Some of us aren’t sure if we’re still within safe drinking parameters; even those of us who drink more than the recommended 14 units a week.

See if you recognise yourself often making any of these excuses.


I’m going to have a few drinks because…

 “I haven’t got work tomorrow”

For some people, a drink or two after clocking off for the weekend or for a holiday marks the start of the fun and relaxation. People vary in whether they get hangover – some spoil their precious time off in that way.

If you want to toast your time off, set yourself a sensible limit and drink plenty of soft drinks when you’re out – that way you get to stay sober and you’re more likely to wake up hangover-free and ready to get on with your day.

“I’m out with my mates”

A night out with friends might risk ending up as a heavy drinking session, especially if you are all buying rounds.

Rounds often force you to drink quicker because everyone is under pressure to knock back the booze at the same rate as the fastest drinker.

Having a soft drink for some rounds will keep you sharp. And while opting out of buying rounds may feel like going against the grain, your mates may thank you for it if they’re also feeling the pressure.

“I’ve just been paid”

For many people, 5pm on pay day is the perfect time to go out with work mates and have a drink. But drinking right after work can be dangerous because it’s often the case that you and your work mates haven’t eaten since lunchtime. That means there’s nothing to slow down the absorption of alcohol, so you feel the effects of alcohol faster and increase your risk of doing or saying something you’ll regret the next morning.

Why not go to a restaurant rather than the pub? That way you can have something to eat and make sure that that the evening revolves around food rather than alcohol. You could even save money by looking out for a two-for-one or 50% off deal.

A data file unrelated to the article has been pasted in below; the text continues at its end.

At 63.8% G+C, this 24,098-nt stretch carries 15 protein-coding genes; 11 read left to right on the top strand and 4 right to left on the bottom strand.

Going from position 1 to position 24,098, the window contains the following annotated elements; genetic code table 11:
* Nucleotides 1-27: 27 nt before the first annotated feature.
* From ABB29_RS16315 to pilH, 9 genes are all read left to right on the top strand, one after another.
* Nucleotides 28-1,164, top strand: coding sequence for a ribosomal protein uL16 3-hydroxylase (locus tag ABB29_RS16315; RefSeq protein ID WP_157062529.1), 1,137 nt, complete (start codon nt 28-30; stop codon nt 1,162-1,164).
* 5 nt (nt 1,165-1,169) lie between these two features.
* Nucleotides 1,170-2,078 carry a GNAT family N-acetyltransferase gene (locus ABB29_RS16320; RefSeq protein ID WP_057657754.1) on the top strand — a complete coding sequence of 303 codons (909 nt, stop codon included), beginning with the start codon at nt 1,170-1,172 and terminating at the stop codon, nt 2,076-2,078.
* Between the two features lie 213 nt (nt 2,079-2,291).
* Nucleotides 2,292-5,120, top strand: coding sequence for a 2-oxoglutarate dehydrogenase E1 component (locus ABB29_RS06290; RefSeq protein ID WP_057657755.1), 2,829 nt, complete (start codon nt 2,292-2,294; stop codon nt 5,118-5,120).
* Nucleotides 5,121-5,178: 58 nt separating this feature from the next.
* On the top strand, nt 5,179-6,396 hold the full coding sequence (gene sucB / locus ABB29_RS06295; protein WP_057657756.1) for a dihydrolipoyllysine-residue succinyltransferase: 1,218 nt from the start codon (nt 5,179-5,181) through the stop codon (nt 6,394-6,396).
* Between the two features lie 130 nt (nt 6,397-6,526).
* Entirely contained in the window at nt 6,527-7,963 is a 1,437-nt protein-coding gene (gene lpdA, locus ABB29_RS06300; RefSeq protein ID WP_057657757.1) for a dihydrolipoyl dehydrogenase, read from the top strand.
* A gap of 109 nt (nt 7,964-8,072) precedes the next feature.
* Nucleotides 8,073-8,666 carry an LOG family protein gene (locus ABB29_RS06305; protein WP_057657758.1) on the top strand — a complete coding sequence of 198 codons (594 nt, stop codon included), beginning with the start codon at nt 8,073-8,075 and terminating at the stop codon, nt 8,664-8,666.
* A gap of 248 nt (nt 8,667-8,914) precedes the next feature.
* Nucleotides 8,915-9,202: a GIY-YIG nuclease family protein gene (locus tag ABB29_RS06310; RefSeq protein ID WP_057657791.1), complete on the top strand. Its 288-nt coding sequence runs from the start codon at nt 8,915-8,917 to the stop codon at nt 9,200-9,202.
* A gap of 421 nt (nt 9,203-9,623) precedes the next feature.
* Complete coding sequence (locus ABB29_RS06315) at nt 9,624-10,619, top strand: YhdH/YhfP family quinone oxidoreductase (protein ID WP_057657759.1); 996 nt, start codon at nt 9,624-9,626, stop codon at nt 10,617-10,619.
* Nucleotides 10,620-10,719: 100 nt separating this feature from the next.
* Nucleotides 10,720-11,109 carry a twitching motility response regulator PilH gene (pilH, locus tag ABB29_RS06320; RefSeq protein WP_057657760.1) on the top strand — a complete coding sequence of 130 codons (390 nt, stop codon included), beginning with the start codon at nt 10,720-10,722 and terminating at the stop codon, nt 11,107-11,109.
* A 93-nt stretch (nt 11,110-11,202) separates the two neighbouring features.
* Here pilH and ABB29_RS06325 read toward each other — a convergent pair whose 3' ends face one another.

Alcohol dependence

If you think your tolerance is rising, then think about whether you could be becoming dependent on alcohol for example, beginning to use it regularly to unwind after work, or to socialise.

But everybody who is drinking on a regular basis, reasonably heavily, will have a degree of alcohol dependence.

Or you have people who can have a few drinks and then can’t stop drinking. We see people around us doing this all the time.

Reset your tolerance

If your tolerance rises, and you drink more and more to get the same effect you once got from one glass of wine, then you could be heading into dangerous ground.

Luckily, if you think your tolerance is rising, fighting back is simple: just give your body a break from alcohol with some alcohol-free days each week.

It’s time to tackle your tolerance if…

  1. You’re taking two bottles of wine to the party in case you run out.
  2. The amount of wine in your weekly shop is increasing.
  3. You’re starting to finish off an evening of drinking with a night cap.
  4. You buy bigger glasses.
  5. You’re drinking more than the low risk unit guidelines.

Are you alcohol dependent?

It might be surprising to hear that you don’t always have to be drinking to extreme levels to become dependent on alcohol. Anyone who is drinking regularly will have a degree of alcohol dependency.

At the other end, you have people where alcohol is more important than their jobs, their families, than pretty much anything, including being alive.

People who drink heavily tend to keep increasing the amount they drink because they develop a tolerance to alcohol.

Signs and symptoms of alcohol dependence

Like many other drugs, alcohol can be both physically and psychologically addictive. These are some signs to look out for that may suggest you’re becoming dependent on alcohol:

  • Worrying about where your next drink is coming from and planning social, family and work events around alcohol
  • Finding you have a compulsive need to drink and it hard to stop once you start
  • Waking up and drinking – or feeling the need to have a drink in the morning
  • Feelings of anxiety, alcohol-related depression and suicidal feelings – these can develop because regular, heavy drinking interferes with neurotransmitters in our brains that are needed for good mental health
  • Suffering from physical withdrawal symptoms, such as sweating, shaking and nausea, which stop once you drink alcohol.